animind - Fotolia
Security researchers recently discovered a major router vulnerability in a widely used Linux kernel driver that could lead to hackers compromising millions of connected devices.
The driver, dubbed NetUSB, was developed by Taiwan-based KCodes Technology. SEC Consult Vulnerability Lab, which discovered the NetUSB flaw last week, identified 26 vendors whose products were likely affected by the router flaw.
NetUSB, known for its functionality as a USB share port or an IP over USB, allows multiple users to be connected to a bundle of products that are plugged into the router. The discovered vulnerability is present in the authentication step of the router set up. After authentication, the client is requested to send a name as part of this confirmation.
"This is where it gets interesting," a blog post on the SEC Consult website said. "The client can specify the length of the computer name. By specifying a name longer than 64 characters, the stack buffer overflows when the computer name is received from the socket."
"While NetUSB was not accessible from the Internet on the devices we own, there is some indication that a few devices expose TCP port 20005 to the Internet," the SEC Consult blog post said. "We don't know if this is due to user misconfiguration or the default setting within a specific device."
The NetUSB code is used in myriad of routers and connected devices from vendors such as D-Link, Netgear, TP-LINK, Trendnet and ZyXEL. Several vendors responded to SEC Consult's notification of the router vulnerability; ZyXEL and Netgear announced they will have firmware updates addressing the NetUSB flaw in June and July, respectively. D-Link announced it will release a patch this week for a legacy router, which was the only product affected by the flaw. TP-LINK, meanwhile, has already released a firmware update.
"Once we got the feedback from SEC Consult, we attached high importance [to the issue] and arranged [a] Firmware Update immediately," a TP-LINK representative told SearchSecurity in an email. "TP-LINK is always responsible for customers and devoted to [making] the products most reliable and safe."
The NetUSB threat: Moderate or severe?
SEC Consult also notified the Computer Emergency Response Team at Carnegie Mellon University's Software Engineering Institute in Pittsburgh, as well as other CERT branches, to spread the word and get patches in place for the USB connections. Such exploits are not new to NetUSB, according to Art Manion and Garret Wassermann, vulnerability analysts at the CERT Division.
"A buffer overflow type of vulnerability means it's C, C++ code," Manion said, adding that buffer overflows have been around since the '90s. "It's not a new type of vulnerability, but they still happen a lot."
The Linux kernel drivers used in NetUSB would most likely be written in C, Manion said. It would not make sense to code routers in Java, for example, but in network applications and Web interface for managing the router it would.
"C lets the developer do whatever they want with memory," Manion said. "That's very powerful if you're writing something that needs to be very fast. One of the dangers is it lets you do whatever you want, and you can make a mistake such as a buffer overflow or get yourself in loops."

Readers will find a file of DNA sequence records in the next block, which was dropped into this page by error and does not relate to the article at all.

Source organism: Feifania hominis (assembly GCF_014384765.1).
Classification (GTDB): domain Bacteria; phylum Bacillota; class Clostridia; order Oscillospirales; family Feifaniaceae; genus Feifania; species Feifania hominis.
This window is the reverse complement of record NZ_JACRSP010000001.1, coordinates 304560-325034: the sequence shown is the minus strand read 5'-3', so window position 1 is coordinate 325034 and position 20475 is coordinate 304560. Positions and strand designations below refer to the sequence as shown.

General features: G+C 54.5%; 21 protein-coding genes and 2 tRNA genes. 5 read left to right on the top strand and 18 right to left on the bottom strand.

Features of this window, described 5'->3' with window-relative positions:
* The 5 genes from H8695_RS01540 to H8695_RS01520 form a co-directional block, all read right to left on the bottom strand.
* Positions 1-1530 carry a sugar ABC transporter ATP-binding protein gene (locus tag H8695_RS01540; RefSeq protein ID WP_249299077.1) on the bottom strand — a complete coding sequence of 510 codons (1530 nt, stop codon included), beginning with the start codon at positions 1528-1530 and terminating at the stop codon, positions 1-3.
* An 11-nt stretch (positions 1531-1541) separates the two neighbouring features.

Efficiency in memory and CPU usage make C ideal in this situation, despite more room for error.
"Java runs on top of the Java virtual machine, [adding] a lot of overhead, which is not feasible for a lot of the small embedded devices," Wassermann said. "They don't have a lot of memory and processing power to do that."
Code scanning and secure coding are two measures that a developer can take to detect this kind of flaw. Interface -- or "fuzz" -- testing is also a viable option. Manion nevertheless commended the vendors for responding to the flaw, saying that it was rare for such vendors to respond at all.
SOHO routers and NAS products compete on price and are ubiquitous in the market, according to Manion, and they are rarely updated -- even if new firmware is released. The NetUSB router issue was a medium on the CERT scale, but Manion said that higher-level issues are common as well.
"In the past, we've seen a few cases where vulnerabilities in code, which is shared by many embedded devices, have a huge security impact," according to SEC Consult's blog.
Some routers are shipped by default with the TCP port open to the Internet; this can lead to big issues affecting tens of thousands of customers. Such was the case last year with "The Moon" router vulnerability.
While the routers that SEC Consult examined lacked connections to the Web, they did find evidence of devices that expose the TCP port to the Internet. This creates an inherently different problem, allowing attackers to remotely control USB devices. That would be a severe issue, according to CERT, as would allowing for code to run through the router.
"Instead of sending a whole lot of garbage, if you carefully send a sort of string in the buffer overflow -- instead of crashing, it will actually run the code that you gave it," Manion said. "In that case I can do all sorts of things to the router: I can tell it to use a different DNS server, I can tell it route its traffic a different way, I can tell it to open itself up to the Internet -- if it was code execution, that's a more severe impact usually than just crashing it."
But for now, without exposure to the Internet, it's unlikely that an attacker would be able to crash the router deliberately since they would have to be plugged directly into the network or on the wireless network.
"Here we have another case that shows the sad state of embedded systems security," the SEC Consult blog reads, "Because the same vendors are building the IoT devices of tomorrow, we will see a lot of this in the future."